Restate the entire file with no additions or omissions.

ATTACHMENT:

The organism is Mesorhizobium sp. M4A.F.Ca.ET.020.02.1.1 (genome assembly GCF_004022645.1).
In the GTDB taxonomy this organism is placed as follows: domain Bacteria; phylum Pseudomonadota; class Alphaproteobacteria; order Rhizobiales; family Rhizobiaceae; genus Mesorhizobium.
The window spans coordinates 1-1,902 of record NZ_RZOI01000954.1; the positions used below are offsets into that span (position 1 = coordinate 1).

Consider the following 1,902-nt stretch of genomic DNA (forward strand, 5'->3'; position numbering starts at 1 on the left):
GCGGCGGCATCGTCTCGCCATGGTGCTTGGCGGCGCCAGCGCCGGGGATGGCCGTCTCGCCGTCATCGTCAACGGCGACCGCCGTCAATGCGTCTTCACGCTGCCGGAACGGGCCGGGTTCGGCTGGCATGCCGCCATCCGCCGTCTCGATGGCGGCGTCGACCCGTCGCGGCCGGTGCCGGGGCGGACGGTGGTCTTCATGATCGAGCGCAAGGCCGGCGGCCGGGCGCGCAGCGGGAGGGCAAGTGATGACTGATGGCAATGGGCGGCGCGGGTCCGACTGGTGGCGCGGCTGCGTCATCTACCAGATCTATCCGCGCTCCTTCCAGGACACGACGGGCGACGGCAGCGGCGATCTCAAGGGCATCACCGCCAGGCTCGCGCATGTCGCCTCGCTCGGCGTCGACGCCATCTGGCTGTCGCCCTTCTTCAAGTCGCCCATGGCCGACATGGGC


The organism is Mesorhizobium sp. M4A.F.Ca.ET.020.02.1.1 (genome assembly GCF_004022645.1).
In the GTDB taxonomy this organism is placed as follows: domain Bacteria; phylum Pseudomonadota; class Alphaproteobacteria; order Rhizobiales; family Rhizobiaceae; genus Mesorhizobium.
The window spans coordinates 1-1,902 of record NZ_RZOI01000954.1; the positions used below are offsets into that span (position 1 = coordinate 1).

Consider the following 1,902-nt stretch of genomic DNA (forward strand, 5'->3'; position numbering starts at 1 on the left):
GCGGCGGCATCGTCTCGCCATGGTGCTTGGCGGCGCCAGCGCCGGGGATGGCCGTCTCGCCGTCATCGTCAACGGCGACCGCCGTCAATGCGTCTTCACGCTGCCGGAACGGGCCGGGTTCGGCTGGCATGCCGCCATCCGCCGTCTCGATGGCGGCGTCGACCCGTCGCGGCCGGTGCCGGGGCGGACGGTGGTCTTCATGATCGAGCGCAAGGCCGGCGGCCGGGCGCGCAGCGGGAGGGCAAGTGATGACTGATGGCAATGGGCGGCGCGGGTCCGACTGGTGGCGCGGCTGCGTCATCTACCAGATCTATCCGCGCTCCTTCCAGGACACGACGGGCGACGGCAGCGGCGATCTCAAGGGCATCACCGCCAGGCTCGCGCATGTCGCCTCGCTCGGCGTCGACGCCATCTGGCTGTCGCCCTTCTTCAAGTCGCCCATGGCCGACATGGGC